Czech Foreign Minister Tomáš Petříček was only 8 years old when the Velvet Revolution of 1989 brought freedom to his country and an end to communist rule.
Through his work as a diplomat – and as a student of international relations with three master’s degrees and a doctorate in the field – Petříček said he is aware of how his country’s long road to democracy serves as a beacon of hope for others around the world.
It should not be surprising to anyone, he explained, that his government would have an interest in – and support for – the pro-democracy movement in Cuba.
“While we come from a different cultural and social background, our own historical experience enables us to understand the current political challenges in Cuba,’’ he said. “We will never cease in our efforts to prevent human rights abuses in and improve the prosperity and the lives of the people of Cuba.’’
Petříček spoke at the launch of a new initiative on Cuba at FIU – created through the Václav Havel Program for Human Rights & Diplomacy, a part of the Steven J. Green School of International & Public Affairs.
“I am so pleased that the program – IDEAS for Cuba – will be housed within a center that bears the name of our first Czech president and the symbol of peaceful democratic transition, Václav Havel,’’ Petříček said. “His legacy remains important as an inspiration and anchor for our foreign policy today.”
The project – Initiative for Democratic and Economic Alternatives (IDEAS) for Cuba – is a collaboration between FIU, the Inspire America Foundation, the Václav Havel Library in Prague and the Center on Global Economic Governance at Columbia University.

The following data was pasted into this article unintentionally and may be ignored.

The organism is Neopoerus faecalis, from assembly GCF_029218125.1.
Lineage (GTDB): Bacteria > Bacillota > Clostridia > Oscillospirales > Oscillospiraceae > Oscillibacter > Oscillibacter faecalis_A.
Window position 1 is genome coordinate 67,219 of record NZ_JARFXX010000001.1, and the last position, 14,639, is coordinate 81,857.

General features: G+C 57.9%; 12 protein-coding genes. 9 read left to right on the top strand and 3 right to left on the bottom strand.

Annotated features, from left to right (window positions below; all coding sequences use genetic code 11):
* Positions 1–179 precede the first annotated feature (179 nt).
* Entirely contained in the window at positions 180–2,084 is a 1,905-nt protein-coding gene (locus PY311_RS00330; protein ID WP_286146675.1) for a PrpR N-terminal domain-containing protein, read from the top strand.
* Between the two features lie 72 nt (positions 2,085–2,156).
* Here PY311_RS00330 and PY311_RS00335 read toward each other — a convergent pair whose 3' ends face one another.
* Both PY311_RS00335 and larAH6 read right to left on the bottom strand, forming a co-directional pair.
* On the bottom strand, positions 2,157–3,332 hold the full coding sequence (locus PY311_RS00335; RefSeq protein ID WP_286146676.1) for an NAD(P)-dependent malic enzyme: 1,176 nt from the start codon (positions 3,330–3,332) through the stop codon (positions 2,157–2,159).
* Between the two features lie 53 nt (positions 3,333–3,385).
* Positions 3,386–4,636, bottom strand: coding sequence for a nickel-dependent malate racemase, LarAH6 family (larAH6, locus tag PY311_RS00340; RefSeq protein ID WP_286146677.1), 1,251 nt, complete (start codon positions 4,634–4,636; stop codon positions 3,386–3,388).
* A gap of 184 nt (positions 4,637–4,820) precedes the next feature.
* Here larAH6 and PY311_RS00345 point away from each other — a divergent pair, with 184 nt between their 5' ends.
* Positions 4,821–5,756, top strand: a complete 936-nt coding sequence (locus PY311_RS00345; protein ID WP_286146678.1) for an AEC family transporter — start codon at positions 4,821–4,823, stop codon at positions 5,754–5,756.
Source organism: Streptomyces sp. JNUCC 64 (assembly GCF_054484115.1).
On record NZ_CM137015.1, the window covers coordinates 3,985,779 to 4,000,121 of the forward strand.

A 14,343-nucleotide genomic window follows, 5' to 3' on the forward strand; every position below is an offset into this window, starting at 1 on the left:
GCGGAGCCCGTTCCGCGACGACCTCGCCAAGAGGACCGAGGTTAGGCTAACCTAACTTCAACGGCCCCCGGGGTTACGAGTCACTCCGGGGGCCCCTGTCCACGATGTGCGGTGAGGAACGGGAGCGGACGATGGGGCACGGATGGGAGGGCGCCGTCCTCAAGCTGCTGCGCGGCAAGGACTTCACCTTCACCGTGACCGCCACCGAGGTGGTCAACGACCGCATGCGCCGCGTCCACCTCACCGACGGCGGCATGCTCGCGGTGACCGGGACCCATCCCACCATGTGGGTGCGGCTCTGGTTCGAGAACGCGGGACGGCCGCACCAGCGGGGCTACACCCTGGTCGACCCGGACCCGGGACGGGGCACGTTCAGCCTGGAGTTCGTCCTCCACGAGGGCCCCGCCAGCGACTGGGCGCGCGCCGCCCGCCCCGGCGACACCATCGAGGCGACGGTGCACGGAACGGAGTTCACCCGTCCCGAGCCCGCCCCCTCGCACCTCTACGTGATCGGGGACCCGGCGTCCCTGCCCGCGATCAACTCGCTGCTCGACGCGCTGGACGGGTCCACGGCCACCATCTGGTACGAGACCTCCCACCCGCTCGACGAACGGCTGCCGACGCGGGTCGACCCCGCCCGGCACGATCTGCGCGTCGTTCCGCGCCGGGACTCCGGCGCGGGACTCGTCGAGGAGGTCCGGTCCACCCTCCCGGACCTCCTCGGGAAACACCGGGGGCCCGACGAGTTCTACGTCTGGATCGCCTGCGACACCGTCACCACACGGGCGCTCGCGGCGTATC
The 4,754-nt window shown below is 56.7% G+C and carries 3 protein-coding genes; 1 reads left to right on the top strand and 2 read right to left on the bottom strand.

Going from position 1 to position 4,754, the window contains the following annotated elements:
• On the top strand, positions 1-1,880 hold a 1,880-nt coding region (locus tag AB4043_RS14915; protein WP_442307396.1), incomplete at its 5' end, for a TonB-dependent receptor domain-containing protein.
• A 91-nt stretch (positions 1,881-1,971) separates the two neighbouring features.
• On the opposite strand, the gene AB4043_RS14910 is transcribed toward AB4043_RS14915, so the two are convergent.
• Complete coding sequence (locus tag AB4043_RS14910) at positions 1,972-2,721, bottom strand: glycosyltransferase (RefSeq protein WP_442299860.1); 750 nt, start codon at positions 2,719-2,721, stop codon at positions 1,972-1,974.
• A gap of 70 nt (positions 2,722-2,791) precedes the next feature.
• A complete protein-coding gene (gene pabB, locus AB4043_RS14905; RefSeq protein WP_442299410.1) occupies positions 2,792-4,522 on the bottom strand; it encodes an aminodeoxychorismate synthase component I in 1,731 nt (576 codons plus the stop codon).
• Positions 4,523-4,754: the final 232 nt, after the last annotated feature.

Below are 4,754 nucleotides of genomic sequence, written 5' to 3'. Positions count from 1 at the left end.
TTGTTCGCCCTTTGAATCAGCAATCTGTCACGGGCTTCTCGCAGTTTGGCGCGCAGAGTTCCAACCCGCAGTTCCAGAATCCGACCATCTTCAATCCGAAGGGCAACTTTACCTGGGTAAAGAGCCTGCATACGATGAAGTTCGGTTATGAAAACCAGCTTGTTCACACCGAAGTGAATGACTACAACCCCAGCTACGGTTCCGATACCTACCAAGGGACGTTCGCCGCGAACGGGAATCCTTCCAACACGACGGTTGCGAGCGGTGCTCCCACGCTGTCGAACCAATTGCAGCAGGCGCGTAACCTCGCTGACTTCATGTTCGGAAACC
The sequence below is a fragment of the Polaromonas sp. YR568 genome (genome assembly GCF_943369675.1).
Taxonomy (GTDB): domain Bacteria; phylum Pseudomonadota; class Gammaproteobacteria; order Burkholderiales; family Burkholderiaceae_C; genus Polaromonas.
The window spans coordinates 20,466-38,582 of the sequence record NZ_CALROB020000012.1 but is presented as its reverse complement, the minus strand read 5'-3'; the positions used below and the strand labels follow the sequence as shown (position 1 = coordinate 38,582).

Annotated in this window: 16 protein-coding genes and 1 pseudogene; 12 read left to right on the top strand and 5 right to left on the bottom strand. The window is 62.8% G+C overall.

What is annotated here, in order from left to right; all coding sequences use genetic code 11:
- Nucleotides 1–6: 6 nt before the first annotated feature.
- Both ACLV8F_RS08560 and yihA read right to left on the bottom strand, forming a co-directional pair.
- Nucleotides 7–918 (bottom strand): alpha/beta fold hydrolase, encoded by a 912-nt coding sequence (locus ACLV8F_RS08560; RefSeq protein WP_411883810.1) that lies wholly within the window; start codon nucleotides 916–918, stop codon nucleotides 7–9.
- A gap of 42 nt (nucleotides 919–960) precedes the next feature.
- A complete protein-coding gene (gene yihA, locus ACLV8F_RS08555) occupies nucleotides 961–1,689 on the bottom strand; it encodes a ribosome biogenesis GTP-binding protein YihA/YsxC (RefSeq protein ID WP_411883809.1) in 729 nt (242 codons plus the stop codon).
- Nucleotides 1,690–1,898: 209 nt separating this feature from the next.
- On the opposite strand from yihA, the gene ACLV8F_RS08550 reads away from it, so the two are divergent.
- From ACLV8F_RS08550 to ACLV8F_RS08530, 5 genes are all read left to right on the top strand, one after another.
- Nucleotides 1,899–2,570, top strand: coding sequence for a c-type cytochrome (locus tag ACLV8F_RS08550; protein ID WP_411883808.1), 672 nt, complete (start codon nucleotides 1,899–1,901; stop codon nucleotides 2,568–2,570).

IDEAS for Cuba will focus on four key areas – diplomacy, economics, law and the historical context of democratic transitions – to explore alternatives for Cuba’s future, said Martin Palouš, director of the Havel program at FIU.
“This new program will certainly not start from zero,’’ said Palouš, a former dissident and friend of Václav Havel who served as ambassador of the Czech Republic to the United States and the United Nations.
“It will call upon my experiences as a diplomat and a dissident, as well as the experiences of so many others in this room,’’ he said. “We take this program seriously … and I believe it can make a difference.’’
Marcell Felipe, a Miami attorney and the co-founder of Inspire America, said he looks forward to a time when he and other Cubans and Cuban Americans can “have coffee in a free Cuba” without fear of the government looking over their shoulders.
He said the experience of the Czech Republic is an inspiration and “an example’’ but cautioned that the IDEAS project is not intended to create a prescription for democracy in Cuba.
“We are not here to provide a blueprint for what should happen in Cuba, that is for Cubans to decide,’’ he explained. “We are here to provide some answers and some recommendations. This is not a political exercise, it’s an academic exercise.”
John F. Stack, founding dean of the Green School, agreed, noting that the Havel program at FIU has worked in this area for many years.
“Since the Velvet Revolution of 1989, the Czech Republic has been one of the staunchest defenders of human rights around the globe – including in Cuba,’’ he said. “We are united in our desire to see a peaceful transition to democracy and freedom for Cuba, and we remain focused on bringing lessons from the Czech experience to the struggle for democracy in Cuba.’’